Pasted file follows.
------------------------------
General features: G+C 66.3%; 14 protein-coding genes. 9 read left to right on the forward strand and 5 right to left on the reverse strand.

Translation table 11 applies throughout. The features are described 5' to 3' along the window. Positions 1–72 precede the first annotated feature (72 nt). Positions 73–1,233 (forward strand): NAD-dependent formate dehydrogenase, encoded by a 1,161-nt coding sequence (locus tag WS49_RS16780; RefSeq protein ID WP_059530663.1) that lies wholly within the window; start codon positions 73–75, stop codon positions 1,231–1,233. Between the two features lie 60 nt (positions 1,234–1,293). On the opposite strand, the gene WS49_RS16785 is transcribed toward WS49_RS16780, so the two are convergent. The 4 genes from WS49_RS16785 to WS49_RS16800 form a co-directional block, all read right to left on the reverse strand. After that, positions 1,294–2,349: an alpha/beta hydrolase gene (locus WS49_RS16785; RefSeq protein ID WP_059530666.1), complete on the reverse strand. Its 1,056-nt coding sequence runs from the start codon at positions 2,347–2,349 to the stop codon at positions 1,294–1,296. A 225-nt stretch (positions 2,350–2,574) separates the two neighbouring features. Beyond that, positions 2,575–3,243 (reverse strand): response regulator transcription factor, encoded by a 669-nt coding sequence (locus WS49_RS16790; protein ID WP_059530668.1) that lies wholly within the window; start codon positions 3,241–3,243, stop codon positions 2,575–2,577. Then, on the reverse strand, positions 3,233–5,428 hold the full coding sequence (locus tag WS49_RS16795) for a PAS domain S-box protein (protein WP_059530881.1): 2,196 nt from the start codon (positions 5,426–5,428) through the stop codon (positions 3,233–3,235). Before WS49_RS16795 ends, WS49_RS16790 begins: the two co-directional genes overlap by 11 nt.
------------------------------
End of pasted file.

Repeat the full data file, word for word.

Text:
General features: G+C 66.3%; 14 protein-coding genes. 9 read left to right on the forward strand and 5 right to left on the reverse strand.

Translation table 11 applies throughout. The features are described 5' to 3' along the window. Positions 1–72 precede the first annotated feature (72 nt). Positions 73–1,233 (forward strand): NAD-dependent formate dehydrogenase, encoded by a 1,161-nt coding sequence (locus tag WS49_RS16780; RefSeq protein ID WP_059530663.1) that lies wholly within the window; start codon positions 73–75, stop codon positions 1,231–1,233. Between the two features lie 60 nt (positions 1,234–1,293). On the opposite strand, the gene WS49_RS16785 is transcribed toward WS49_RS16780, so the two are convergent. The 4 genes from WS49_RS16785 to WS49_RS16800 form a co-directional block, all read right to left on the reverse strand. After that, positions 1,294–2,349: an alpha/beta hydrolase gene (locus WS49_RS16785; RefSeq protein ID WP_059530666.1), complete on the reverse strand. Its 1,056-nt coding sequence runs from the start codon at positions 2,347–2,349 to the stop codon at positions 1,294–1,296. A 225-nt stretch (positions 2,350–2,574) separates the two neighbouring features. Beyond that, positions 2,575–3,243 (reverse strand): response regulator transcription factor, encoded by a 669-nt coding sequence (locus WS49_RS16790; protein ID WP_059530668.1) that lies wholly within the window; start codon positions 3,241–3,243, stop codon positions 2,575–2,577. Then, on the reverse strand, positions 3,233–5,428 hold the full coding sequence (locus tag WS49_RS16795) for a PAS domain S-box protein (protein WP_059530881.1): 2,196 nt from the start codon (positions 5,426–5,428) through the stop codon (positions 3,233–3,235). Before WS49_RS16795 ends, WS49_RS16790 begins: the two co-directional genes overlap by 11 nt.